Based on the book Tell No One (Ne le dis å personne) by American Crime Novelist Harlan Coben, the film was nominated for nine Cesars, the French equivalent of the Academy Awards®. It won four, for Director Guillaume Canet, Best Actor François Cluzet, and for its editing and original music. Cluzet plays Alexandre Beck, a pediatrician who was a suspect in the death of his wife, Margot (Josée-Croze), a murder eventually pinned on a serial killer. But eight years later, two bodies are found near the spot where Margot's corpse was discovered, and the police reopen her case—with Alexandre again becoming a suspect. Adding to Alexandre's emotional and psychological turmoil is the recent arrival of a mysterious e-mail that seems to prove that Margot is still alive and includes the cryptic message "Tell No One." (Gary Reber)
Special features include the behind-the-scenes featurette Tell No One The B-Side (SD 55:48), deleted scenes (SD 34:05), and outtakes (SD 05:58).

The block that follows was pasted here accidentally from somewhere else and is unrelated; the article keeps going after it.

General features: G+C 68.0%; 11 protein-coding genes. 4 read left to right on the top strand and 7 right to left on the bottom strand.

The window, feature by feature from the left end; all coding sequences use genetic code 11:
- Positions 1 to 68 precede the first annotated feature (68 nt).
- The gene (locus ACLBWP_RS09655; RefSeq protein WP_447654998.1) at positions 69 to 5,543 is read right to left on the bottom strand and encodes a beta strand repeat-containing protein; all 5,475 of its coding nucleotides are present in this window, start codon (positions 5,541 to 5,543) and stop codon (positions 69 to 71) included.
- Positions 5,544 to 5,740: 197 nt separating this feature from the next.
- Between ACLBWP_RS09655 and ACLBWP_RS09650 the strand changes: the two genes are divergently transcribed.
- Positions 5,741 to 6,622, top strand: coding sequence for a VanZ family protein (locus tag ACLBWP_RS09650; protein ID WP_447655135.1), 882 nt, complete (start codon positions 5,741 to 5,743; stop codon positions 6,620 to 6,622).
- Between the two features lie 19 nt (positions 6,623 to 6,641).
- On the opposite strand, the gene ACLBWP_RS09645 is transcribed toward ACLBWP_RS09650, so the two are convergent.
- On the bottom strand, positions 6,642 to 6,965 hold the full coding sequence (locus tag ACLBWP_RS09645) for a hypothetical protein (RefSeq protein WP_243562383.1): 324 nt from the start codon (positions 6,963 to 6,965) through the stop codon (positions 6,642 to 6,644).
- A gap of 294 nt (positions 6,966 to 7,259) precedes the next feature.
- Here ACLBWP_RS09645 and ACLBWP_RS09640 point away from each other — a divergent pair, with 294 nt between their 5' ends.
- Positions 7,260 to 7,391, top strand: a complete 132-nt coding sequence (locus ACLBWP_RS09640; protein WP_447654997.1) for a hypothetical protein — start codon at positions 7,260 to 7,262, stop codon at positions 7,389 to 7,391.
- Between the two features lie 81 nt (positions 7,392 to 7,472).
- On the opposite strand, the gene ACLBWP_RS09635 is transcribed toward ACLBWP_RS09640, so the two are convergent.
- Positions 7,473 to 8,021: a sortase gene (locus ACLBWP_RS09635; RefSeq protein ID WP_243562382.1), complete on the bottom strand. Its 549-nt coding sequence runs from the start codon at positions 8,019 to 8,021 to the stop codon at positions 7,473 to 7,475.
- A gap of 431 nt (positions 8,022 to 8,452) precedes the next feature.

The 2.35:1 1080p VC-1 picture quality is generally good but not outstanding. Fleshtones are naturally rendered, as is the color palette. The picture presents a natural realism throughout. Blacks are deep and shadow delineation is good. While not reference quality, overall, this is a satisfying picture. (Gary Reber)
The Dolby® Digital 5.1-channel French soundtrack is excessively monaural except for the music score and very low-level ambient sound effects in the front channels, and in one scene in a park, with forward-sounding atmospheric sound effects. Surround envelopment is limited to the music, which is loud and aggressive, but well recorded, and enhanced with low-level LFE .1 bass response. Overall, this is an undistinguished soundtrack produced almost entirely with production sound. The ending scenes are the most exciting but still without effective surround envelopment. (Gary Reber)